Lynda Mary Horton was born in Sheffield and for most of her early life she lived in Parson Cross, one of the big sprawling housing estates, with her parents and her sister, her brother was 15 years older than she was and he left home aged 17. As a young girl along with her sister Margaret, they joined dancing classes and were often on stage in local community shows.
She went to Southey Green Primary and then Southey Green Secondary schools leaving school at the age of 15, going to work in Morton’s Scissors, a small factory, on West Street in Sheffield.
She married at the age of 18 and had two children, Daniella on the 8th March 1964 and Russell on the 17th December 1966. In 1967, she left her husband.
In 1967, she joined the Communist Party of Great Britain and began to be active on a number of political issues including the Vietnam War, and attended Connolly Association, anti-apartheid and communist meetings.
In July 1969, she went to live in Belfast and became the partner of Terry Bruton who she eventually married-they were together for ten years.
In Belfast, she joined the N.I. Communist Party, which became the Communist Party of Ireland in 1970. She was also active in the Connolly Youth Movement and was Northern Area Secretary for a period of time in the early 70s.
In 1971, she helped to lead the protest against Maggie Thatcher’s school milk cuts and was instrumental in contacting the Ulster Farmers Union who loaned the Belfast women two cows, which they took on their demonstration to the City Hall. The Belfast City council passed a motion opposing the cuts, maybe one of the few unanimous votes at the time. She was also very active in the Northern Ireland Civil Rights Association.
In 1975, she was s founder member of the Northern Ireland Women’s Rights Movement and helped open Belfast’s Women’s Centre in 1979.
All during the 70s up to the present day, Lynda has been active in women’s and Trade Union politics. She is a trade union activist first joining TASS, then NATFE/UCU. In 1978, she became a delegate to the Belfast Trades Council. She was also secretary of the ICTU Women’s Committee in the 70s and 80s and was a Commissioner in the Equal Opportunities Commission, representing the ICTU, from about 1986 to early 1990’s. She was a founder member of Training for Women Network (TWN) 1996; Reclaim the Agenda 2010, and active in a number of abortion law reform organisations.
In the 1970s, Lynda began to study, first at Rupert Stanley College, now Belfast Metropolitan College (Belfast Met) then she went to Queen’s University (QUB). In 1974, as a mature student at Queens University, she produced her first small piece of research on women and discrimination for the Queens Students Union; she was given a life membership of the union
Lynda graduated with an Honours Degree in 1977 and went to work at Belfast Technical College (TEC) now Belfast Met. She started part time teaching in the ‘TEC’ in 1977 and taught apprentices from the Shipyard, Shorts, and Government Training Centres. For the first 16 years, she taught 16/17 year olds General Education, as well as Social and Life Skills to teenagers on the Youth Training Programme.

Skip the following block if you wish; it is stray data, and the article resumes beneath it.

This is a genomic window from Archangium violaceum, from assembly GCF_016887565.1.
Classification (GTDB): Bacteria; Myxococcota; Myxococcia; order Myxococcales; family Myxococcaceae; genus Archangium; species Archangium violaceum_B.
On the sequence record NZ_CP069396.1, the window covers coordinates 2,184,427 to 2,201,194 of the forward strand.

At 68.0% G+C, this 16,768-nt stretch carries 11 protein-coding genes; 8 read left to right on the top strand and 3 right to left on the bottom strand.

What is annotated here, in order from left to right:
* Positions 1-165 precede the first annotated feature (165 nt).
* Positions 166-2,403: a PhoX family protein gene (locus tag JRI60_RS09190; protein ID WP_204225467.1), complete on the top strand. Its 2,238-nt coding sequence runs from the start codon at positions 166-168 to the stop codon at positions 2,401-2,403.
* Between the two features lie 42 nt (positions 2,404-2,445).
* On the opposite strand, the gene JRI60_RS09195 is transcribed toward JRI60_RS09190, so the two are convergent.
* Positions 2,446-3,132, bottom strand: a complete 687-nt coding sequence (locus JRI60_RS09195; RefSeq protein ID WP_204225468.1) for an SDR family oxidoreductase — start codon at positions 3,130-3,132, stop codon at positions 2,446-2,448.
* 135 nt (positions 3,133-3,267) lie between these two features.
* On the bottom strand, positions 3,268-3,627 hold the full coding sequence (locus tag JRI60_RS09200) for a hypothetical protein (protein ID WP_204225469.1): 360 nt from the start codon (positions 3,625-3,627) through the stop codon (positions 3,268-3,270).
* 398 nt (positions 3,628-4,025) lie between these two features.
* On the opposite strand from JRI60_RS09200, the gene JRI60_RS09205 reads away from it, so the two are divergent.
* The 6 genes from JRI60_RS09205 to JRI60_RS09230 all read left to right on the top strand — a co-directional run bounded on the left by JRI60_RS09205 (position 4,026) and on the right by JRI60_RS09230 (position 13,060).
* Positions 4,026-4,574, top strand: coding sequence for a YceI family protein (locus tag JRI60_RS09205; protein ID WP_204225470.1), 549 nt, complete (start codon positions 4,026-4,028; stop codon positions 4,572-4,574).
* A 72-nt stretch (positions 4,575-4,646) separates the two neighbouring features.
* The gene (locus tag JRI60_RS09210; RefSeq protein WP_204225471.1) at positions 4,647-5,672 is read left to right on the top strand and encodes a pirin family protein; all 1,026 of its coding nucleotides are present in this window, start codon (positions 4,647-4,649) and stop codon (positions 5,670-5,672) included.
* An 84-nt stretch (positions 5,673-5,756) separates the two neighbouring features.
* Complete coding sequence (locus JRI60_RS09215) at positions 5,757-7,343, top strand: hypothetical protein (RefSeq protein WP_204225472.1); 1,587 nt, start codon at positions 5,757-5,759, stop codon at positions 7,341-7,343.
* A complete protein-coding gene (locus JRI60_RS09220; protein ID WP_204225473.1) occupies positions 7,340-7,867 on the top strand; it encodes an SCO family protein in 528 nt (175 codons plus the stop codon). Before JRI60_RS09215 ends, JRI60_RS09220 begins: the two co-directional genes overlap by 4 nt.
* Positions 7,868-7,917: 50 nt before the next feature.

In 1993, she embarked on a Masters Degree in Educational Research at QUB. In the same year, the college – then known as Belfast Institute of Further and Higher Education, now Belfast Met – brought in the Women’s Studies Foundation Course, which she taught, and she eventually became the Director of Women’s Studies. The course was run in Footprints Women’s Centre and the Shankill Women’s Centre as well as College Square East; she retired from college in 2008.
Some of the remarkable women that she met include Valentina Tereshkova, in 1978, the first woman astronaut in 1978 (in Moscow), Gertrude Shope in Moscow in 1987, leader of the Women’s Section of the African National Congress, Vilma Castro from Cuba, in 1987 Moscow, Angela Davis, Moscow 1987 and Belfast 1994 and 2017, and American actor and political activist Vinie Burrows 1984.
Plus many women from Ireland like, Betty Sinclair, Madge Davison, Edwina Stewart, Avila Kilmurry, Monica McWilliams, Bronagh Hinds, Patricia McKeown Inez McCormack, Bernadette McAlisky too many to mention. And many of the fantastic women’s studies students that she taught. She made some great friends in women’s studies, amongst them Vilma Bisson, young Brenda Bruton, Eileen Kinner, Dawn Purvis, Joan Crothers, Claire Bailey, Terry McKeown, even Joyce McCartan (with her MBE, and Honorary degree) who joined a GCSE Politics class the year before she died. There were a whole lot of others from the ‘Tec’, Footprints and the Shankill Women’s Centre.
Lynda was a founder member of the NI Women’s Coalition (NIWC) and stood as a candidate in the Peace Talks helping to get Pearl Sagar and Monica McWilliams elected. She also stood in the local elections for the NIWC on the Shankill Road.
She remains a member of the Communist Party of Ireland where she was the National Chairperson from 2006 -2017. In 1988, she met up with and married a long time comrade and friend Ernest Walker from Sheffield who came to live in Belfast. In 1994, her son Russell died, age 27, as a result of being given contaminated blood products, he was a haemophiliac. Lynda has a daughter and three grandchildren.